The most severe sentences–6 months in prison–were imposed on Todd Lantz and Stoney Elam, an Oklahoma animal dealer. Other sentences have included house arrest, probation, and payments of up to $30,000, much of it toward the Save the Tigers Fund. Galecki, Martinez, Woldman and Ramsey are awaiting sentencing.
Federal investigators say they have documented Kapp’s involvement in additional killings of one tiger, three ligers (a cross between a lion and tiger), two mountain lions and two African lions.
Among those were Kon and Leonard, two black-maned African lions purchased from Eva Fryer of Walters, Okla. She said Kapp paid $1,200 for the lions and told her the animals were going to a breeding farm.
Several months later, federal agents came to Fryer.
“They told me they had found the carcasses,” Fryer said. The animals had been slaughtered and skinned, she said.
Fryer said she photographed the lions the day they were hauled to Springfield, Mo., and transferred to Kapp’s trailer.
“The tarp had come off the trailer on the way up and it had rained and the lions–Kon and Leonard were their names–had gotten wet. The wind blow-dried their manes,” she said. “They never looked more beautiful than they did that day.”
Big Game, Big Bucks, Big Trouble
By Sharon Cohen January 5, 2003
The trailer loaded with nine tigers and two lions rolled past the wire-fenced gates under the cover of night so no outsiders were around to see what was about to happen. Heavy double doors lifted, and the zebra-striped truck that had hauled the trailer from Wisconsin entered the brightly lighted warehouse.
Two men waited inside with handguns.
The driver got out, carrying a stick. He poked it through the slats of the trailer to prod the trapped animals into position to make it easier for the shooters taking aim.
The gunmen opened fire, killing eight of the tigers.
Their work had just begun.
All three men dragged the bloody carcasses out of the trailer and onto the concrete floor. The shooters began skinning the tigers, then loaded them up for their final destination: an exotic butcher shop in another suburb of Chicago.
Two days later, the driver of the truck was frustrated. He still had a tiger and two lions in that load that had been rejected because they were too small. Now, he wanted to get rid of them.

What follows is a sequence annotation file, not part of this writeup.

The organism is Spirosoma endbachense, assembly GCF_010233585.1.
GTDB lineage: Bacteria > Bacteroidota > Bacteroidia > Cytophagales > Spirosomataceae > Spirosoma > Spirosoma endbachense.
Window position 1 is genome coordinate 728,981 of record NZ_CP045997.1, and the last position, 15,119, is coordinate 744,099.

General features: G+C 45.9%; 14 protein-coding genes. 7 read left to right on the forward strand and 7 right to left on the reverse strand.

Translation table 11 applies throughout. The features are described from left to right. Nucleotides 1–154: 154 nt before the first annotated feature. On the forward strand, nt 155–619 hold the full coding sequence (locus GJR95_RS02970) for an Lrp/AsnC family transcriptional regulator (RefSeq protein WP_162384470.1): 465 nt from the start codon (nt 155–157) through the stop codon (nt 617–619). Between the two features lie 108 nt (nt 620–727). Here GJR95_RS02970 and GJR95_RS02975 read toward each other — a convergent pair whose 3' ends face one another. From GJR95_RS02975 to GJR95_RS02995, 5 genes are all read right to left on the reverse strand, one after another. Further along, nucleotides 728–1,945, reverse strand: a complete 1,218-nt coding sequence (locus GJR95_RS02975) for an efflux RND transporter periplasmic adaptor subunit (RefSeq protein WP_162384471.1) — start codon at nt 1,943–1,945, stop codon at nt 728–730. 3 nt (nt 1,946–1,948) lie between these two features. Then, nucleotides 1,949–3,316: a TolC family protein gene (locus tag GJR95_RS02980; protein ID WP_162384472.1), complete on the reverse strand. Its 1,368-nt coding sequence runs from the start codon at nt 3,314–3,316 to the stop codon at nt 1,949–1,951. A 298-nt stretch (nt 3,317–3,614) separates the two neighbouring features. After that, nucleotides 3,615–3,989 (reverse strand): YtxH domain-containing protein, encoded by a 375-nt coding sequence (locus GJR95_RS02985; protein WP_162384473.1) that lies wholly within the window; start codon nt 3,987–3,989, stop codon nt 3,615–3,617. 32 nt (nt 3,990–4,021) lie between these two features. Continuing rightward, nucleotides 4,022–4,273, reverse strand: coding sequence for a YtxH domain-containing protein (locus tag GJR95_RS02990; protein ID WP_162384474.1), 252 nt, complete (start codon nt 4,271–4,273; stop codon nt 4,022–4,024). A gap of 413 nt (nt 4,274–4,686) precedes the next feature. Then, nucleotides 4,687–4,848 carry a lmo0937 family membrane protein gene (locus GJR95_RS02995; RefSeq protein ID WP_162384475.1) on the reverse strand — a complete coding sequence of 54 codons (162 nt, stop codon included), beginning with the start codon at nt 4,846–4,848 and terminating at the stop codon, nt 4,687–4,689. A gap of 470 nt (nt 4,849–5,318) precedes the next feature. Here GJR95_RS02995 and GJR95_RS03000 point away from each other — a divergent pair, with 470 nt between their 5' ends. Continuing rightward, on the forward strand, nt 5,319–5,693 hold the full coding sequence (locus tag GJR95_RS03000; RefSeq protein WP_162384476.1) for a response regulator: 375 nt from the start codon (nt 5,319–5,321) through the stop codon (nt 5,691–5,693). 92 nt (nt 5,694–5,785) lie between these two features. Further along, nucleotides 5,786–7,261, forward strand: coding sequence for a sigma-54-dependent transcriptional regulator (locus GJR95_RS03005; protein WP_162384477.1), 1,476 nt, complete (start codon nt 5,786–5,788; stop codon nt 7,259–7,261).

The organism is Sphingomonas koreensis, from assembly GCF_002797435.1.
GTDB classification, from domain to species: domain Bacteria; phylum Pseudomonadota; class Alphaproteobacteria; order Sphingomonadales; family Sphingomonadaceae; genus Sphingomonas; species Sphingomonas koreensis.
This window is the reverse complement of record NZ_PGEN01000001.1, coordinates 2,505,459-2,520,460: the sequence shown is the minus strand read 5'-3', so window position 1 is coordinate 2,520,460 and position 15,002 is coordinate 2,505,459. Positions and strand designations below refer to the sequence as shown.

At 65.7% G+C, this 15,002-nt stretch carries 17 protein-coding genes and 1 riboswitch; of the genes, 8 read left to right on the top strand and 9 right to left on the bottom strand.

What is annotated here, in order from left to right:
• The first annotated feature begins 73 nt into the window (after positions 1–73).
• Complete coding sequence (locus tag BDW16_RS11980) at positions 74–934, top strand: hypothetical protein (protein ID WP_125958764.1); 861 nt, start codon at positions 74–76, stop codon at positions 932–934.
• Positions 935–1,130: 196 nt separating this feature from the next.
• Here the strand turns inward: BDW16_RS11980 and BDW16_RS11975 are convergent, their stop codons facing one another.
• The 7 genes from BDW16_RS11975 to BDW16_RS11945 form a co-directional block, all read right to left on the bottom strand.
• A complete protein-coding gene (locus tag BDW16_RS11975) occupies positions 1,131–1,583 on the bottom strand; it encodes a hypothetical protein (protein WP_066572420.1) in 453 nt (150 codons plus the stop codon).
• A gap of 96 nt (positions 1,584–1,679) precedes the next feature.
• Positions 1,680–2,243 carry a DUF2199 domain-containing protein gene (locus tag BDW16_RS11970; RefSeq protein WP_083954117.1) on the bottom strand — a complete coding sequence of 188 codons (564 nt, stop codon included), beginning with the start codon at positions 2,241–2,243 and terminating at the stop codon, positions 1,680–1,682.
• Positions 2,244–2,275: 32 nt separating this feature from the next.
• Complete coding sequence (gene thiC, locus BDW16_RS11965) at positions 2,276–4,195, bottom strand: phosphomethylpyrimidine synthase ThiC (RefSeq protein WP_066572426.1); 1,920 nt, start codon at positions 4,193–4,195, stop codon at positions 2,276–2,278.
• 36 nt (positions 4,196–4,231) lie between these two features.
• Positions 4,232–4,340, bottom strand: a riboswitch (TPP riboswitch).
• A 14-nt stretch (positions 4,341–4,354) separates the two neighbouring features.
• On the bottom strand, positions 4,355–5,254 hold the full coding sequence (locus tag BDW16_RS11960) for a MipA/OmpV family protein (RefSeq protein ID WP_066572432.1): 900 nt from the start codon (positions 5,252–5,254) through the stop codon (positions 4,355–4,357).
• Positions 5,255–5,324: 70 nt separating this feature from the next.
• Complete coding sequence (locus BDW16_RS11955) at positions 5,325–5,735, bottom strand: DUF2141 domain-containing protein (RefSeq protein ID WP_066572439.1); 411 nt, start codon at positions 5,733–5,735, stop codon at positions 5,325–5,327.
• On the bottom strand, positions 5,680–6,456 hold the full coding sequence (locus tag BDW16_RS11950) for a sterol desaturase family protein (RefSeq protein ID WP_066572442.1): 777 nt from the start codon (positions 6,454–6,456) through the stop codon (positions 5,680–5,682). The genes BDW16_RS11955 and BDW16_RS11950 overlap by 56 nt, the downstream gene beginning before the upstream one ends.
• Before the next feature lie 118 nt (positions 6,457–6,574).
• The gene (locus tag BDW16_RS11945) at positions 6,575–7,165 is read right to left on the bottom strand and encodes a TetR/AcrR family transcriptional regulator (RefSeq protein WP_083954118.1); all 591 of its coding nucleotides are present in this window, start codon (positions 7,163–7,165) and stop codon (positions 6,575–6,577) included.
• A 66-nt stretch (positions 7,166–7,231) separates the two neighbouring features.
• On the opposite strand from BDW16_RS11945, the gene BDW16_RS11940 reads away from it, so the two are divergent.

“I’m gonna shoot ’em,” he warned, “and throw ’em in a hole!”
A Ruthless Black Market
This secret slaughter in March 1998, described in court records by two of those involved, was part of a ruthless black market: a ring that authorities say bought, killed and sold endangered species — tigers and leopards — for tens of thousands of dollars.
“There’s an old saying that if you can make a dollar off of it, there will be someone trying to kill it and sell it,” said Tim Santel, the U.S. Fish and Wildlife Service agent who led a 4 1/2-year investigation that resulted in charges against 16 people.
The illegal trade in exotic and endangered species, from big cats to tiny beetles and butterflies, is a multibillion-dollar business.
Some are smugglers who cross international borders with fragile and sometimes dangerous animals: Komodo dragons in suitcases, pythons around their waists.
Others work inside the United States, trading in rare animals from roadside zoos and mom-and-pop game parks, specialty magazines and Internet sites.
The investigation led by Santel underscored a cruel reality: There may be more tigers in private hands in the United States than in the wild — and, chopped up for their meat and hides, they can be worth more dead than alive.
Santel and other wildlife agents documented the killing of 17 tigers, one leopard and one barasingha, an Asian swamp deer — all endangered — along with numerous African lions, cougars and ligers (a tiger-lion hybrid), which are not.